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US House of Representatives delays bill to create independent ethics review of member misdeeds

US House of Representatives delays bill to create independent ethics review of member misdeeds

The Democratic majority in the House of Representatives, still seeking consensus on how to ensure the chamber's integrity and reputation, put off a vote Wednesday on a proposal to create an independent ethics office that would review complaints of member wrongdoing.
"It's a difficult effort," House Majority Leader Steny Hoyer said in announcing that the vote planned for Thursday would be delayed so leaders could consider Republican and other approaches to fixing the House's flawed ethics review system.
The Democratic plan would create a six-member Office of Congressional Ethics to conduct preliminary investigations and refer cases of misconduct to the House ethics committee, which in recent years has been widely criticized for partisanship and lack of action.
House Democratic and GOP leaders would choose the six members, who could not be House lawmakers or lobbyists.
The proposal was put forth by Democrats on a task force appointed a year ago by Speaker Nancy Pelosi, a Democrat, and the Republicans' leader, John Boehner. Republicans on the task force refused to sign off on the plan, and Republican Rep. Lamar Smith, the party's point man on the task force, introduced a new plan Wednesday.
Republicans said the Democratic plan failed to reform the ethics committee itself and objected to a provision allowing investigations to be initiated by just two members of the board. "I think Republicans and Democrats alike are going to have second thoughts about allowing two members of the Office of Congressional Ethics ... to trigger an unlimited number of investigations. This is an open invitation to an ethics war," Smith said.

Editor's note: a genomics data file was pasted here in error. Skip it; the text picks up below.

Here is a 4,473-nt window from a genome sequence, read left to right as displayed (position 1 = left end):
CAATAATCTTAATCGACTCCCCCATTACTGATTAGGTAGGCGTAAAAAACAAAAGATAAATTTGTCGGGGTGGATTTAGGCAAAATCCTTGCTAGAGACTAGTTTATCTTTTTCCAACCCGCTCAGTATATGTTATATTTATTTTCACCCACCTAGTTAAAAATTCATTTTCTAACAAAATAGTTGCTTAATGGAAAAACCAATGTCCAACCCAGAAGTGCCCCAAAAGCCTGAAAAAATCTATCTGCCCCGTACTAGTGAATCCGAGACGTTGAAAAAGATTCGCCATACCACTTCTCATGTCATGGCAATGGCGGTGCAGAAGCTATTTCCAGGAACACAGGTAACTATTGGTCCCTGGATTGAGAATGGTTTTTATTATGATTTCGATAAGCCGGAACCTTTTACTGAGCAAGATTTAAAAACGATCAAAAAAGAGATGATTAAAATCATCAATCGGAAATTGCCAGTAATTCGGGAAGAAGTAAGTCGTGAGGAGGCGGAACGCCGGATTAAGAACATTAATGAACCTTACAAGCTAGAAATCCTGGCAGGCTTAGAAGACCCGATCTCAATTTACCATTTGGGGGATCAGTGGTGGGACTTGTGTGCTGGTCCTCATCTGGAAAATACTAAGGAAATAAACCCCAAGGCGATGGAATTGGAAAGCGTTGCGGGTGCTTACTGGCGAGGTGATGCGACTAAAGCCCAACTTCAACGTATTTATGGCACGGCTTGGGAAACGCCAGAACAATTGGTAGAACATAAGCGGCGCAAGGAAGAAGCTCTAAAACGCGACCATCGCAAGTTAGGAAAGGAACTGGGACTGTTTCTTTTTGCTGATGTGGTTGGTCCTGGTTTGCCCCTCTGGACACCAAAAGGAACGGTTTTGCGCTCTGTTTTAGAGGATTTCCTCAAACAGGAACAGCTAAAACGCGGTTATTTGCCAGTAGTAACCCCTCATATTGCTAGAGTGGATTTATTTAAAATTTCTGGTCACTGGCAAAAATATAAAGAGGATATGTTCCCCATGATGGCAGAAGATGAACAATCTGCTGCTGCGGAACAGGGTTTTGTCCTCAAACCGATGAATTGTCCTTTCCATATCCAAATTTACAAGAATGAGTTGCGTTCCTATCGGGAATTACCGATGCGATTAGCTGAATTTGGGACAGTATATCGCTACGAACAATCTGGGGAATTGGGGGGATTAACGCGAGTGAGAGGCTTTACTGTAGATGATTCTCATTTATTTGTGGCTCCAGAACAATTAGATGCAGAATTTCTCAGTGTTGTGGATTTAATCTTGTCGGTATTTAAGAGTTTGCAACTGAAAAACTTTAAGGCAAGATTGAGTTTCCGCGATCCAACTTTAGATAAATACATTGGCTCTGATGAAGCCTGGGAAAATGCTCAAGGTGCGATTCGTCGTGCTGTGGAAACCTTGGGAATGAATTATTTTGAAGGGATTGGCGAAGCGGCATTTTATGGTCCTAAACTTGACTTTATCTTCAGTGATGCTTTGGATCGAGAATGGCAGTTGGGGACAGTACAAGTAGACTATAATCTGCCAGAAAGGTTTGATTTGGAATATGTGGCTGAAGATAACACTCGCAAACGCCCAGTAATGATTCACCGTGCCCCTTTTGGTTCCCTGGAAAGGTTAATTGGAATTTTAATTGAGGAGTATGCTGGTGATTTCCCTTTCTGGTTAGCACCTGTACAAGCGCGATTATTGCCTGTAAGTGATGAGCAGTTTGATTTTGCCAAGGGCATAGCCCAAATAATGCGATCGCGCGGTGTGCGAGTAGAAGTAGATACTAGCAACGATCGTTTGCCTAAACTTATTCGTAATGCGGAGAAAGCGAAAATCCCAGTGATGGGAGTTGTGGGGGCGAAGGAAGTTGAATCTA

Several Democrats on the House Rules Committee also voiced reservations at a hearing on the resolution Wednesday. Democrats have questioned the need for the outside board and complained it would be unable to enforce its wishes because it would not have subpoena powers.
The Republican plan would require that any complaint that the ethics committee should fail to deal with in 90 days be turned over to the FBI and the Justice Department. It also would require the committee, known for its lack of transparency, to release a monthly public report of its investigative activities. It would allow the House inspector general to receive information from the public about alleged misconduct and transmit that information to the ethics committee. Under current House rules only members can initiate official complaints.
"Our goal is real reform of the ethics process, and a system that makes it harder, not easier, for problems to be swept under the rug by Congress," Boehner said in explaining the proposal to the Rules Committee.
Reps. Baron Hill, a Democrat, and Republican Zach Wamp also urged House leaders to consider their bipartisan proposal to create a House Ethics Commission, a 12-member independent body comprising both current and former members that would have sole power to investigate complaints, subpoena people and issue recommendations to the full House regarding findings and suggested penalties for infractions.
The Rules Committee's Democratic chairwoman, Louise Slaughter, said it was "only reasonable" to give the two sides time to review the Republican plan. "Make no mistake, Democrats in the House are committed to restoring honesty, integrity and accountability in Congress, and this is the next step in that commitment," she said.
Democrats gained the majority in the House a year ago partly because of scandals involving several Republicans and promised to make ethics reform a major element of their agenda.
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On the Net:
http://www.house.gov/ethics


Updated : 2021-03-02 07:04 GMT+08:00